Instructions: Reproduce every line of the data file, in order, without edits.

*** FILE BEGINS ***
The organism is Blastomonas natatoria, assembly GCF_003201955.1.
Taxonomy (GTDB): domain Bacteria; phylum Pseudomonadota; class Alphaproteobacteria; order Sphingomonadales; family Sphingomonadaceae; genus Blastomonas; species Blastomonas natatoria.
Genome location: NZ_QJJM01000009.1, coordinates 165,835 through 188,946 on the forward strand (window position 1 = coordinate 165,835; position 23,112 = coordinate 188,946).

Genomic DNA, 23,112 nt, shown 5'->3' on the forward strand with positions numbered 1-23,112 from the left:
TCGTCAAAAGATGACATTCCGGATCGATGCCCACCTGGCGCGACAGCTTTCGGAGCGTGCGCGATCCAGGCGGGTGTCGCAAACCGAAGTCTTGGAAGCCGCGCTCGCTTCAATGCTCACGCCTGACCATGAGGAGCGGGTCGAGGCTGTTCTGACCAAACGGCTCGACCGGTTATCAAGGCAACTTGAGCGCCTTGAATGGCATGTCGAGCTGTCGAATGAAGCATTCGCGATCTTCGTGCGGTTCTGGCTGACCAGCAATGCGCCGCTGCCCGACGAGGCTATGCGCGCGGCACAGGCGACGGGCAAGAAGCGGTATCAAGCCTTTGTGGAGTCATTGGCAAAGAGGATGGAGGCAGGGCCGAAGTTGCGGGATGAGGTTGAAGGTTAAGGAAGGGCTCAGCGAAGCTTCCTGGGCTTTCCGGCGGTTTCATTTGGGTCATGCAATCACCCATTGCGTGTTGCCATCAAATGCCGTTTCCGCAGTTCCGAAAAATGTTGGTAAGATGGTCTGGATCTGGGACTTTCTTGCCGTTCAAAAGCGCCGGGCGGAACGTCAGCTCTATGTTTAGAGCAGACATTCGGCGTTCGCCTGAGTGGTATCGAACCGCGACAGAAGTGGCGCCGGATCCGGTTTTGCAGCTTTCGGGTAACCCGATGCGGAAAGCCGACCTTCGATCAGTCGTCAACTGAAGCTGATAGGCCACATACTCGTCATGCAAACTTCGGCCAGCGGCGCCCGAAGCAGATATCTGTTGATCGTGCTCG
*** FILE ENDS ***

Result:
The organism is Blastomonas natatoria, assembly GCF_003201955.1.
Taxonomy (GTDB): domain Bacteria; phylum Pseudomonadota; class Alphaproteobacteria; order Sphingomonadales; family Sphingomonadaceae; genus Blastomonas; species Blastomonas natatoria.
Genome location: NZ_QJJM01000009.1, coordinates 165,835 through 188,946 on the forward strand (window position 1 = coordinate 165,835; position 23,112 = coordinate 188,946).

Genomic DNA, 23,112 nt, shown 5'->3' on the forward strand with positions numbered 1-23,112 from the left:
TCGTCAAAAGATGACATTCCGGATCGATGCCCACCTGGCGCGACAGCTTTCGGAGCGTGCGCGATCCAGGCGGGTGTCGCAAACCGAAGTCTTGGAAGCCGCGCTCGCTTCAATGCTCACGCCTGACCATGAGGAGCGGGTCGAGGCTGTTCTGACCAAACGGCTCGACCGGTTATCAAGGCAACTTGAGCGCCTTGAATGGCATGTCGAGCTGTCGAATGAAGCATTCGCGATCTTCGTGCGGTTCTGGCTGACCAGCAATGCGCCGCTGCCCGACGAGGCTATGCGCGCGGCACAGGCGACGGGCAAGAAGCGGTATCAAGCCTTTGTGGAGTCATTGGCAAAGAGGATGGAGGCAGGGCCGAAGTTGCGGGATGAGGTTGAAGGTTAAGGAAGGGCTCAGCGAAGCTTCCTGGGCTTTCCGGCGGTTTCATTTGGGTCATGCAATCACCCATTGCGTGTTGCCATCAAATGCCGTTTCCGCAGTTCCGAAAAATGTTGGTAAGATGGTCTGGATCTGGGACTTTCTTGCCGTTCAAAAGCGCCGGGCGGAACGTCAGCTCTATGTTTAGAGCAGACATTCGGCGTTCGCCTGAGTGGTATCGAACCGCGACAGAAGTGGCGCCGGATCCGGTTTTGCAGCTTTCGGGTAACCCGATGCGGAAAGCCGACCTTCGATCAGTCGTCAACTGAAGCTGATAGGCCACATACTCGTCATGCAAACTTCGGCCAGCGGCGCCCGAAGCAGATATCTGTTGATCGTGCTCG